A. It is two-fold. The Imam must direct Ismailis on the practice of their religion and constantly interpret the Qur'an for them according to our theology. On the spiritual plane, the Imam's authority is absolute. Ismailis believe therefore that what the Imam says is the only true interpretation possible. This is fundamental to our religion - perhaps something similar is found in the case of the Pope in the Catholic religion.

That is not all. The Imam is at all times responsible for aid and assistance to Ismailis in their material life. Not directly, but in the sense that he helps them to follow the necessary institutions for their material progress.

This becomes most important when there is a crisis, like the recent one in Uganda, or the one in Burma in the nineteen-sixties. The major groups of Ismailis are in countries in the process of development. They often find themselves face-to-face with dramatic problems and the Imam must intervene to advise them.

Naturally, the Imam cannot manage this alone. The Ismaili community is divided structurally. Each country is divided into provinces and each province has a council chosen by the Imam on the proposal of the preceding council. More precisely - the outgoing council presents three lists to the Imam, who then makes his choice.

Provincial councils are under the authority of the national councils which look after the welfare of countries as a whole.

The national council is mostly under the authority of a council which is made up of groups of countries and could therefore be called a regional council. There is a council for the African continent. We have another which covers Canada, the United States and Western Europe.

There are no regional councils in Asia however. The provincial councils and, where they do not exist, the national councils are in direct contact with the Imam.

You must realize that all the men who work on these councils do so free of charge. They take the necessary time off from their professional and family life.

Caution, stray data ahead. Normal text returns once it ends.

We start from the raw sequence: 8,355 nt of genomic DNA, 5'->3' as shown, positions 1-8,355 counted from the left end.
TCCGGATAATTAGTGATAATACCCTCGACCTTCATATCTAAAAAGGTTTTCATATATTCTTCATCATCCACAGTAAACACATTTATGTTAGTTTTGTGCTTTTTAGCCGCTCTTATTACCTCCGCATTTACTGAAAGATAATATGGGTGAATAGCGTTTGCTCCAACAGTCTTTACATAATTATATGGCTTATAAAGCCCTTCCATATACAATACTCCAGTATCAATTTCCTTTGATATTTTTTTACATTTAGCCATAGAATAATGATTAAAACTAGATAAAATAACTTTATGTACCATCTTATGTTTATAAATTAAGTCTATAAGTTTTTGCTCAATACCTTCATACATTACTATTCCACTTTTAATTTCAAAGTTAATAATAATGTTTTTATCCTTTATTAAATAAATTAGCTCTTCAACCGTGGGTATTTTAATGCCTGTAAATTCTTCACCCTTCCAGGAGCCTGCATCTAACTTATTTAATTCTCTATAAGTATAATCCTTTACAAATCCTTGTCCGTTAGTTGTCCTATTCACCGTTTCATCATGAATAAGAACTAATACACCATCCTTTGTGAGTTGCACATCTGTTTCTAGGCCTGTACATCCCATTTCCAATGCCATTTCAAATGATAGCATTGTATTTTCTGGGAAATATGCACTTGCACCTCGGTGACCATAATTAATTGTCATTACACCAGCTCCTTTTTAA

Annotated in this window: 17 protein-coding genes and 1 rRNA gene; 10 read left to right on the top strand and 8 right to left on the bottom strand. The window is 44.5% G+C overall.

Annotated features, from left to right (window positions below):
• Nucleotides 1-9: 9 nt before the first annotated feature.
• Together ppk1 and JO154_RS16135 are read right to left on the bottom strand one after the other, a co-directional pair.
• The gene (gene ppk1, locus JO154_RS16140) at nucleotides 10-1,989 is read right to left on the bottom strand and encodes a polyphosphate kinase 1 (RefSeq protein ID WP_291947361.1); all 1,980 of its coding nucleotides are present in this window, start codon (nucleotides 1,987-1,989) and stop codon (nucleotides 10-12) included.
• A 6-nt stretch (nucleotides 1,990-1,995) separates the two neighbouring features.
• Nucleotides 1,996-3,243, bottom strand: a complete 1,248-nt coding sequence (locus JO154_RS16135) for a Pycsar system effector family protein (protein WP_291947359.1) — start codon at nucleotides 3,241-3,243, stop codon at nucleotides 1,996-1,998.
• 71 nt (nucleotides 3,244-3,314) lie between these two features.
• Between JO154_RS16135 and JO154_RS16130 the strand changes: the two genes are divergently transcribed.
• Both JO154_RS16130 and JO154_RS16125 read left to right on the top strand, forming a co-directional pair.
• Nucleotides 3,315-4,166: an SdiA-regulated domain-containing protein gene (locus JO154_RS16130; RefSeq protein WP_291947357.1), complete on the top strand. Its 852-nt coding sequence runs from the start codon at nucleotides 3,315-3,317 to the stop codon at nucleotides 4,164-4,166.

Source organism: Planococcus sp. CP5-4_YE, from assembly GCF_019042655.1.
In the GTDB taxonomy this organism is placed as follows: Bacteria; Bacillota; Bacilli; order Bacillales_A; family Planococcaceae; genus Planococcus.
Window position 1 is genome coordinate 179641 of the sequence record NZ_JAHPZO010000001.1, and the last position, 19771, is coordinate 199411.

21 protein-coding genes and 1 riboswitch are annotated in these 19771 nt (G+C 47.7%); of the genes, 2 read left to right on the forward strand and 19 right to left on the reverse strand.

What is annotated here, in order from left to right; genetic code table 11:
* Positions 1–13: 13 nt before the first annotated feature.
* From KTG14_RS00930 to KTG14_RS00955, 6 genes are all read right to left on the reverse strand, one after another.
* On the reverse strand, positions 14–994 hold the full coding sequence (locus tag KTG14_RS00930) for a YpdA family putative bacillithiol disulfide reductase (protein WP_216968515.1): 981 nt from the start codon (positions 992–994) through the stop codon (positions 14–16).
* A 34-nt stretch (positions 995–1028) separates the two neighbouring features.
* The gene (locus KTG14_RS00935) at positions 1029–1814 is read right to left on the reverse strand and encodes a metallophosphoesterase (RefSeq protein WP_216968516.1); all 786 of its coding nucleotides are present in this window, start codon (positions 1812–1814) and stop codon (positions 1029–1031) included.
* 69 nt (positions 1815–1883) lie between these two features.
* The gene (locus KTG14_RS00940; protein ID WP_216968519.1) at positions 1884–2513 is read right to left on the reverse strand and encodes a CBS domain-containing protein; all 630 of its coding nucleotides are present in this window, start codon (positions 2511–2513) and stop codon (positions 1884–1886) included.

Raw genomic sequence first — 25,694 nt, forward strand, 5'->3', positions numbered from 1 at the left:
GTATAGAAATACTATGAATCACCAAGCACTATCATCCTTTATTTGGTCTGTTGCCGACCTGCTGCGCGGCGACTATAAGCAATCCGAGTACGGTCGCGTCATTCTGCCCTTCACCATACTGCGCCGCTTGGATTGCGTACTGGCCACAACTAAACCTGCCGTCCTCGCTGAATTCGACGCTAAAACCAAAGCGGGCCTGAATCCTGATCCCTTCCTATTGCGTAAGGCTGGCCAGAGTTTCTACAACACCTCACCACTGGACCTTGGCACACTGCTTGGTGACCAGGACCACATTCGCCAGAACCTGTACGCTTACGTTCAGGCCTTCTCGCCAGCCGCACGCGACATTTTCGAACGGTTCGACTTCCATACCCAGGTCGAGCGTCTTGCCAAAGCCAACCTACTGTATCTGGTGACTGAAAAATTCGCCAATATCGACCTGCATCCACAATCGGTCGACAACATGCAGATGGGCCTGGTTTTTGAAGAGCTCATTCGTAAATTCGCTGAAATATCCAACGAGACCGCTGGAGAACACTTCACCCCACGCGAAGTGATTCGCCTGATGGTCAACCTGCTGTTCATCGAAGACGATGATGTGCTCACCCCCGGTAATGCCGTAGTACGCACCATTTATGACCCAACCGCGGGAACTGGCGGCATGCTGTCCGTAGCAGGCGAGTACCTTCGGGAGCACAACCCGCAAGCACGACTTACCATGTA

To each council is attached a tribunal whose members are all Ismailis and who apply the Ismaili family laws where national legislation allows tradition religious tribunals.

Q. There is a legend that you receive each year your own weight in gold or diamonds?

A. That is certainly a legend. My grandfather was the forty- eighth Imam for more than three quarters of a century. The believers wished to mark the success of his reign by four Jubilees. He was given the equivalent of his own weight in gold, then in money, then in platinum, then in diamonds. These funds, received symbolically by him, have been the basis of new institutions for the Community. He did not keep them.

One example of these institutions: the Aga Khan Platinum Jubilee Hospital of Nairobi, which contains two hundred and fifty beds, and which is open to all, whatever their race or religion, was built in 1957 with the funds provided by that Jubilee.

It is not necessary to confuse - my grandfather never did and nor have I - personal fortunes and the resources of the religious community. For like all religions the Ismaili community has its funds. The management and disposition of these funds is left entirely to the Imam, depending on the needs of the community.

There are, therefore, a network of institutions created by the Imam. That goes for the day nursery in a small African province as well as the bank or assurance company, in the same way to the industrial promotions society or the tourist board; all organisations which help Ismailis to better themselves. In a parallel way there is a network of services, which you would call social services and which include education, medicine, housing...

There is also a philanthropic department; but, in fact, we never leave anyone totally in charge of that. It's a principle which we are trying to maintain. If someone finds themself in difficulty, they are helped. Take, for example, a family thrown out of Uganda, who leave with nothing for Canada. We make them a loan at a minimal rate of interest, but they have to try to repay it, little by little, when their situation is improved. We see that the child of that family has schooling but he must eventually try to repay the cost of his studies. If he repays it one is delighted, for this helps others: if he doesn't we do not force him. In general we are not an organization which contents itself with charity.